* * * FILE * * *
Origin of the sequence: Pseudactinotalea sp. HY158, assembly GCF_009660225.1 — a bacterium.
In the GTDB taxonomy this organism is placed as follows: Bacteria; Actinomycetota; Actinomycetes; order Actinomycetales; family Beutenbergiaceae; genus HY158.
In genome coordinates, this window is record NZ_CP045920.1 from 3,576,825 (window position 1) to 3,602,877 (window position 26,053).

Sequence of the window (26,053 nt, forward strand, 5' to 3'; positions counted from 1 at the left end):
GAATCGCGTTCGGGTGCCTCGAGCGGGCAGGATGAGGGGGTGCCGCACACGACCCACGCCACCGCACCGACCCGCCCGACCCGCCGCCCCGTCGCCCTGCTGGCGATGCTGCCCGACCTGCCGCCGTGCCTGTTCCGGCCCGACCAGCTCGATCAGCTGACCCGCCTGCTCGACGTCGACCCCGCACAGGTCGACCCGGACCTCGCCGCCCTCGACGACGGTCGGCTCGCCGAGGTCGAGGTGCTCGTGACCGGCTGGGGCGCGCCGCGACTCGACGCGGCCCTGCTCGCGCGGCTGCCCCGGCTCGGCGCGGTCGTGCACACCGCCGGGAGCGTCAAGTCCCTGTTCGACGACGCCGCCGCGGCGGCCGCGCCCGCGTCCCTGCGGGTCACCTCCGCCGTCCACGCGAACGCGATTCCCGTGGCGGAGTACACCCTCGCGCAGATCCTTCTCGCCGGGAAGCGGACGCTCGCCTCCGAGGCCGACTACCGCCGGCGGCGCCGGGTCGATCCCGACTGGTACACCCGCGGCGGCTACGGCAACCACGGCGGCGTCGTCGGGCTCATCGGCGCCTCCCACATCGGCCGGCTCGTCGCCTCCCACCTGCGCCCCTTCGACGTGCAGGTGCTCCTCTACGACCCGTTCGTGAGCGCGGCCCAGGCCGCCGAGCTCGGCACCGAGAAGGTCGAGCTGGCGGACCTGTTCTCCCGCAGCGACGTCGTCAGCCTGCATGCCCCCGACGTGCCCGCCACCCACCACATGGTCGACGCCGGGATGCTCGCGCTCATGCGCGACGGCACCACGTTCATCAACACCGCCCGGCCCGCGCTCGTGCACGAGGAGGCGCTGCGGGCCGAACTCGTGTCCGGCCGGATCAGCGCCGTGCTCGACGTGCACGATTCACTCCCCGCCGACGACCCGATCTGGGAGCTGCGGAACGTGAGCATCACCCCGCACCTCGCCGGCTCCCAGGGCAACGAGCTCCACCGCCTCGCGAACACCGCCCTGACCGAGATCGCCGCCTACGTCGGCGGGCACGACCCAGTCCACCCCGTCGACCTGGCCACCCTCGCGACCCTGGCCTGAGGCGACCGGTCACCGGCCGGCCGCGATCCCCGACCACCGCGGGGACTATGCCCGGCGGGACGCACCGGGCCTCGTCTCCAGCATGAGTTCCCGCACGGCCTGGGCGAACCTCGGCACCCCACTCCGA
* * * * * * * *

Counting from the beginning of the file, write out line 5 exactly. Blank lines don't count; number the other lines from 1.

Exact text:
GAATCGCGTTCGGGTGCCTCGAGCGGGCAGGATGAGGGGGTGCCGCACACGACCCACGCCACCGCACCGACCCGCCCGACCCGCCGCCCCGTCGCCCTGCTGGCGATGCTGCCCGACCTGCCGCCGTGCCTGTTCCGGCCCGACCAGCTCGATCAGCTGACCCGCCTGCTCGACGTCGACCCCGCACAGGTCGACCCGGACCTCGCCGCCCTCGACGACGGTCGGCTCGCCGAGGTCGAGGTGCTCGTGACCGGCTGGGGCGCGCCGCGACTCGACGCGGCCCTGCTCGCGCGGCTGCCCCGGCTCGGCGCGGTCGTGCACACCGCCGGGAGCGTCAAGTCCCTGTTCGACGACGCCGCCGCGGCGGCCGCGCCCGCGTCCCTGCGGGTCACCTCCGCCGTCCACGCGAACGCGATTCCCGTGGCGGAGTACACCCTCGCGCAGATCCTTCTCGCCGGGAAGCGGACGCTCGCCTCCGAGGCCGACTACCGCCGGCGGCGCCGGGTCGATCCCGACTGGTACACCCGCGGCGGCTACGGCAACCACGGCGGCGTCGTCGGGCTCATCGGCGCCTCCCACATCGGCCGGCTCGTCGCCTCCCACCTGCGCCCCTTCGACGTGCAGGTGCTCCTCTACGACCCGTTCGTGAGCGCGGCCCAGGCCGCCGAGCTCGGCACCGAGAAGGTCGAGCTGGCGGACCTGTTCTCCCGCAGCGACGTCGTCAGCCTGCATGCCCCCGACGTGCCCGCCACCCACCACATGGTCGACGCCGGGATGCTCGCGCTCATGCGCGACGGCACCACGTTCATCAACACCGCCCGGCCCGCGCTCGTGCACGAGGAGGCGCTGCGGGCCGAACTCGTGTCCGGCCGGATCAGCGCCGTGCTCGACGTGCACGATTCACTCCCCGCCGACGACCCGATCTGGGAGCTGCGGAACGTGAGCATCACCCCGCACCTCGCCGGCTCCCAGGGCAACGAGCTCCACCGCCTCGCGAACACCGCCCTGACCGAGATCGCCGCCTACGTCGGCGGGCACGACCCAGTCCACCCCGTCGACCTGGCCACCCTCGCGACCCTGGCCTGAGGCGACCGGTCACCGGCCGGCCGCGATCCCCGACCACCGCGGGGACTATGCCCGGCGGGACGCACCGGGCCTCGTCTCCAGCATGAGTTCCCGCACGGCCTGGGCGAACCTCGGCACCCCACTCCGA